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Poll: Would you give a discount on an overdue payment to ensure it is made?
Thread poster: ProZ.com Staff
ProZ.com Staff
Local time: 03:06
SITE STAFF
Jul 4, 2016

This forum topic is for the discussion of the poll question "Would you give a discount on an overdue payment to ensure it is made?".

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Chris S  Identity Verified
United Kingdom
Swedish to English
+ ...
Absolutely not Jul 4, 2016

I would shout and threaten and generally hassle them like crazy on a daily basis by phone, email and carrier pigeon until they pay, which has always worked in the past.

But I've found trying to claim interest on late payments a waste of time.


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Teresa Borges
Portugal
Local time: 11:06
Member (2007)
English to Portuguese
+ ...
Discount? Jul 4, 2016

I should claim interest not give a discount!

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Edith van der Have-Raats  Identity Verified
Netherlands
Local time: 12:06
Member (2016)
English to Dutch
+ ...
Ridiculous ... Jul 4, 2016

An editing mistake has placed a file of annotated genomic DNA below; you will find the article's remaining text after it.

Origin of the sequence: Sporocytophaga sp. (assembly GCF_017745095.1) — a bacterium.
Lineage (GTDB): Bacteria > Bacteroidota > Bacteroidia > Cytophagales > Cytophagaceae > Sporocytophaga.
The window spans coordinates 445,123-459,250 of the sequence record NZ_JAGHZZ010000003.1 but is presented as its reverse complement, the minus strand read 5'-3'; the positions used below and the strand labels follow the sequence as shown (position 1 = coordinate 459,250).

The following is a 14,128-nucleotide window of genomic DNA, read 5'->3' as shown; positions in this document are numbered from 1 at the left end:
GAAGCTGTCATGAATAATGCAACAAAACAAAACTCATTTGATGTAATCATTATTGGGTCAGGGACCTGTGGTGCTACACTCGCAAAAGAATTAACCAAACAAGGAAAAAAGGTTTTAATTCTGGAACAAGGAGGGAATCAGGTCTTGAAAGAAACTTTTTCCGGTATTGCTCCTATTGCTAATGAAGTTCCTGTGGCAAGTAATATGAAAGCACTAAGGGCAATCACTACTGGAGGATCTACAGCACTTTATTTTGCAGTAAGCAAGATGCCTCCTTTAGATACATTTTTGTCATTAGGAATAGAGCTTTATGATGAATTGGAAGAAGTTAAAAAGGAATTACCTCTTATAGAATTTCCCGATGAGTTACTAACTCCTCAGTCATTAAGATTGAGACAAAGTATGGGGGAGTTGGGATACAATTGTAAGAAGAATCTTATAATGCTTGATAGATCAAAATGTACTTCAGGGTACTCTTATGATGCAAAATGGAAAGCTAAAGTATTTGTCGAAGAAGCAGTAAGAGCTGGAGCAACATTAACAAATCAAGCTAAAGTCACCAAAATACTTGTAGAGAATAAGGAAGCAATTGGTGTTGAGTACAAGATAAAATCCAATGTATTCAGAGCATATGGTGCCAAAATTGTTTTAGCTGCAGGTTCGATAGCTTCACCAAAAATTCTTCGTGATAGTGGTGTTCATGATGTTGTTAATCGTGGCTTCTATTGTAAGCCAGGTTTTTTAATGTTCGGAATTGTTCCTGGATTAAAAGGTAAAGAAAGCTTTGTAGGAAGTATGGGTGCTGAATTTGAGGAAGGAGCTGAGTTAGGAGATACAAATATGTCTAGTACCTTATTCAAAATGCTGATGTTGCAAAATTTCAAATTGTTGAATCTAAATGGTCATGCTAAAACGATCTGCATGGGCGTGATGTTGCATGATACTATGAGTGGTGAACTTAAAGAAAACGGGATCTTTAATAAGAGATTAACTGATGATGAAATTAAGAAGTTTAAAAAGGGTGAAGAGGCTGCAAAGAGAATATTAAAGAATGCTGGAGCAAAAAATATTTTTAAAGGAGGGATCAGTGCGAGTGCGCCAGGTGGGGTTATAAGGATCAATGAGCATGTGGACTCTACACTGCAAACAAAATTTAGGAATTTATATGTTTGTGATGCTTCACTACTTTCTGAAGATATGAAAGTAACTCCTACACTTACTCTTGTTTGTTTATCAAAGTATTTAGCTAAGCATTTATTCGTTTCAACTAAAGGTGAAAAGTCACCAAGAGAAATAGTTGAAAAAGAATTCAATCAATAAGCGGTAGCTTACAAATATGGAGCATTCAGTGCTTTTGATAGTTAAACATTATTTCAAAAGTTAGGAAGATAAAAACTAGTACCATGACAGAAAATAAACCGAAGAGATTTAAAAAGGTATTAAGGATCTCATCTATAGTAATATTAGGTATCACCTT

... to even suggest such a thing.

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Markus Perndl
Austria
Local time: 12:06
Italian to German
+ ...
??? Jul 4, 2016

I am really stunned that there are colleagues that even think about giving a discount for late payments. Are translators stupid? The right measure for late payments are interests for delay!

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Yasutomo Kanazawa  Identity Verified
Local time: 20:06
English to Japanese
+ ...
A Big No-no Jul 4, 2016

Even if you give a discount, a non-payer would always be a non-payer, and a prompt payer would always be a prompt payer without giving any discounts.

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neilmac  Identity Verified
Spain
Local time: 12:06
Spanish to English
+ ...
Other Jul 4, 2016

Not as a rule. However, I have done something similar on one or two occasions, basically to try to "shame" the client into paying. It worked, and they paid the full amount.

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Christine Andersen  Identity Verified